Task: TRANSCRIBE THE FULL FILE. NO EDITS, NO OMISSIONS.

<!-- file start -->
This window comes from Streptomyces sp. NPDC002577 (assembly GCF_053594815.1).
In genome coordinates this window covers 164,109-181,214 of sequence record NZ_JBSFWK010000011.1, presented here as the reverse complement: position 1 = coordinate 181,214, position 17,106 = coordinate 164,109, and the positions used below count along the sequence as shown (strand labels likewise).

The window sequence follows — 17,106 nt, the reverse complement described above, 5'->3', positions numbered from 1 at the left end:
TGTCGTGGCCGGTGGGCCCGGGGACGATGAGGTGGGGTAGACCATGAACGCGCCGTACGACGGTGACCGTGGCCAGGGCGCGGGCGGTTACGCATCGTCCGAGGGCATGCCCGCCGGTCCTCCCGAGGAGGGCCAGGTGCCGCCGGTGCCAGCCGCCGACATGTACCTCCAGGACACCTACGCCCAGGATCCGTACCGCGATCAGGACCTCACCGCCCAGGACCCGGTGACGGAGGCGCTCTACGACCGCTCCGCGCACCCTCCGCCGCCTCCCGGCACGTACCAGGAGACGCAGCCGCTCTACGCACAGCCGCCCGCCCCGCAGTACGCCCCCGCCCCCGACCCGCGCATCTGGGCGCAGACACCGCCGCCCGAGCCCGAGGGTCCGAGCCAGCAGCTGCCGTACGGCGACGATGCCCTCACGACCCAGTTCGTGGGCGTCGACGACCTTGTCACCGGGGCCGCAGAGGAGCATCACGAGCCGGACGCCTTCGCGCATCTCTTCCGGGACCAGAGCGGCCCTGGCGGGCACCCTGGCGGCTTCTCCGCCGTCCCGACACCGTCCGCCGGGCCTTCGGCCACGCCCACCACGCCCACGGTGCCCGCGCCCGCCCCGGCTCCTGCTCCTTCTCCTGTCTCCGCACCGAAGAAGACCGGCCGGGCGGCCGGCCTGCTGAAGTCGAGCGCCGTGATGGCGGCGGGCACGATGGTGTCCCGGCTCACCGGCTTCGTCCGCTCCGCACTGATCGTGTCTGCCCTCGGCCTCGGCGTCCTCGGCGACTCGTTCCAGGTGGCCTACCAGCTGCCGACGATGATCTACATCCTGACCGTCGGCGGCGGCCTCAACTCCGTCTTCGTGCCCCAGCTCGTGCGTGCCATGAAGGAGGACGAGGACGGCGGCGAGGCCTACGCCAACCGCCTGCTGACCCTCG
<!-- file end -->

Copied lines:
This window comes from Streptomyces sp. NPDC002577 (assembly GCF_053594815.1).
In genome coordinates this window covers 164,109-181,214 of sequence record NZ_JBSFWK010000011.1, presented here as the reverse complement: position 1 = coordinate 181,214, position 17,106 = coordinate 164,109, and the positions used below count along the sequence as shown (strand labels likewise).

The window sequence follows — 17,106 nt, the reverse complement described above, 5'->3', positions numbered from 1 at the left end:
TGTCGTGGCCGGTGGGCCCGGGGACGATGAGGTGGGGTAGACCATGAACGCGCCGTACGACGGTGACCGTGGCCAGGGCGCGGGCGGTTACGCATCGTCCGAGGGCATGCCCGCCGGTCCTCCCGAGGAGGGCCAGGTGCCGCCGGTGCCAGCCGCCGACATGTACCTCCAGGACACCTACGCCCAGGATCCGTACCGCGATCAGGACCTCACCGCCCAGGACCCGGTGACGGAGGCGCTCTACGACCGCTCCGCGCACCCTCCGCCGCCTCCCGGCACGTACCAGGAGACGCAGCCGCTCTACGCACAGCCGCCCGCCCCGCAGTACGCCCCCGCCCCCGACCCGCGCATCTGGGCGCAGACACCGCCGCCCGAGCCCGAGGGTCCGAGCCAGCAGCTGCCGTACGGCGACGATGCCCTCACGACCCAGTTCGTGGGCGTCGACGACCTTGTCACCGGGGCCGCAGAGGAGCATCACGAGCCGGACGCCTTCGCGCATCTCTTCCGGGACCAGAGCGGCCCTGGCGGGCACCCTGGCGGCTTCTCCGCCGTCCCGACACCGTCCGCCGGGCCTTCGGCCACGCCCACCACGCCCACGGTGCCCGCGCCCGCCCCGGCTCCTGCTCCTTCTCCTGTCTCCGCACCGAAGAAGACCGGCCGGGCGGCCGGCCTGCTGAAGTCGAGCGCCGTGATGGCGGCGGGCACGATGGTGTCCCGGCTCACCGGCTTCGTCCGCTCCGCACTGATCGTGTCTGCCCTCGGCCTCGGCGTCCTCGGCGACTCGTTCCAGGTGGCCTACCAGCTGCCGACGATGATCTACATCCTGACCGTCGGCGGCGGCCTCAACTCCGTCTTCGTGCCCCAGCTCGTGCGTGCCATGAAGGAGGACGAGGACGGCGGCGAGGCCTACGCCAACCGCCTGCTGACCCTCG